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  • Lost In Translation
    by Zettel at 14:55 on 27 October 2004
    Although most of you will have seen this by now, posted 'cos its just a brilliant film and it was less obtrusive to respond to a request this way than clogging up a thread with a long piece. Written as a full review - I'd normally go for shorter on WW.


    We can categorise films constructively in order to validate aesthetic comparisons. We more often do so lazily in order to file them away in ill-fitting pigeon holes to decide which Oscar they are up for. Film as product, not art.

    Good films defy this process, not by argument or polemic but simply by aesthetic aspiration and achievement. Lost In Translation is such a film. It is both very good and subversive in its challenge to lazy categorisation. It is very funny at times, but it is not a comedy. It is not a comedy because our laughter flows naturally from the truth of character and context not clever scripting. Its warmth and sensitivity is the consequence of truthful writing and film-making not their self-conscious intention. Indeed the broader funny moments in this fine film are its weakest artistically, as at times some of the humour cannot escape a legitimate qualm about racial stereotyping. They are less truthful. It is also not a love story in the traditional sense, still less a romance. The ultimate misunderstanding of this film would be to pigeon-hole it as a romantic comedy.

    LIT is a film about, among other things, intimacy and longing. It is about the marvellous randomness and inexorability of attraction. Its supreme aesthetic achievement is to show us true intimacy with no hint of voyeurism or prurience. We share but do not intrude, on the privacy of the two main characters. Even in the poignancy of the inevitable ending, their final intimacy is shown but not revealed. Aesthetically respected as private. Our characters keep this for themselves and from us. And it works beautifully. This is film-making of unusual sensibility and satisfying in its reticence and sensitivity.

    Bill Murray’s Bob Harris loves his wife and children and is never in fact, unfaithful to them. But one senses a longing in him for what it was to be in love. His relationship with his wife is defined by his role as parent. His attraction to Scarlett Johanssen’s Charlotte is irresistible but layered with ambiguity. How this deep attraction plays out is the moral core of the film and to her credit Sophia Coppola nimbly avoids all the yawning pitfalls. What distinguishes this film is the absolute consistency of its artistic and moral vision. It is here that the Japanese setting for the film enriches its texture. The flashy, tawdry, neon-lit images of Tokyo, indistinguishable in many ways from say Las Vegas, dwarf and marginalise the individual human beings with their shallow pastimes. The translation of the worst of American culture to post-war Japan is vividly displayed even down to the several indistinguishable hamburgers that you have to cook yourself. The ephemeral and alien setting is also critical: for at the heart of the film is an intimate relationship with a place to be but nowhere to go.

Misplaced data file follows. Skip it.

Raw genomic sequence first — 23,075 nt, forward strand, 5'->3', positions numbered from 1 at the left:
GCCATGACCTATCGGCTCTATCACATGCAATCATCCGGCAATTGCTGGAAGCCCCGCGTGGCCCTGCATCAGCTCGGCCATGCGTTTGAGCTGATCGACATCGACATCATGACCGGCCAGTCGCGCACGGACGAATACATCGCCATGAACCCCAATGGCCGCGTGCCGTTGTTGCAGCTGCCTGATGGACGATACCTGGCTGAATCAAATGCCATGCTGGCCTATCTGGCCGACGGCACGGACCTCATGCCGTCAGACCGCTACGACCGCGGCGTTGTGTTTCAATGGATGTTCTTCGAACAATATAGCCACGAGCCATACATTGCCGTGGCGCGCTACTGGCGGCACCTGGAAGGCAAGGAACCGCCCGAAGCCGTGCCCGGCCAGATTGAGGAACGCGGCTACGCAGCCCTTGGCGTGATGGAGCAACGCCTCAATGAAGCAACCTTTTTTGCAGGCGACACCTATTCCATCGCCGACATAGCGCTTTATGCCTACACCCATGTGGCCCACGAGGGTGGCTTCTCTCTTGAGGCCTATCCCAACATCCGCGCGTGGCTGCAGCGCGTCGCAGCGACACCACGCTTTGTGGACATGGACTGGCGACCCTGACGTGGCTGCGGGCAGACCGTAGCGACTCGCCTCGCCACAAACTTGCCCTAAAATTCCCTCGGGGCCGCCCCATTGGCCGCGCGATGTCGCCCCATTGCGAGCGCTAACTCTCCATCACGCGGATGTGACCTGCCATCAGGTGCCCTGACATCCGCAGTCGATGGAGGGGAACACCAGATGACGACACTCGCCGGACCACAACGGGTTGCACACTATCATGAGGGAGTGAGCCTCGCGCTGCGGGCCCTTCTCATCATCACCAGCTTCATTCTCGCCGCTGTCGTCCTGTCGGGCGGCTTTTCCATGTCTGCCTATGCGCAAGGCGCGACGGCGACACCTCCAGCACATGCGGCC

Against this shallow, clamourous, transient cultural backdrop, Coppola allows her characters to develop a relationship of sensitivity and depth. It is a dangerous balance to sustain. Harris’s relationship with Charlotte teeters between considerate father figure to uneasy longing, with an undeniable sexual undertow. Apart from critical casting, of which more in a moment, Coppola keeps this emotional dilemma perfectly balanced, partly through editing as precise as a heartbeat. As if each, discovering a shared love of the beauty of cherry blossom, came to realise that to grasp it, or try to preserve it would be to destroy it. And they choose beauty over possession. The ineffable beauty of a flame lies in the seeing, not the touching. But the heat and warmth is still there.

    The paradigm of casting is when one feels that no one else could have done justice to the part. This is true of both Murray and Johanssen but for very different reasons. Technically Murray is slim, fit and looks sufficiently within calling distance of Charlotte’s age to avoid queasy unseemliness. But he is so much more. Those droll, blank, Jack Benny eyes seem to cry out for something to spark them with life. And could any other actor’s body language better display the accepting but slightly bemused resignation to fate and the way things must be, than Murray? The impressive surprise is his capacity to play what we might call ‘innerness’. We spend as much time inside the heads of the players here as watching their overt behaviour. Murray, with the minimum of fuss and apparent effort convinces us we’ve got it right.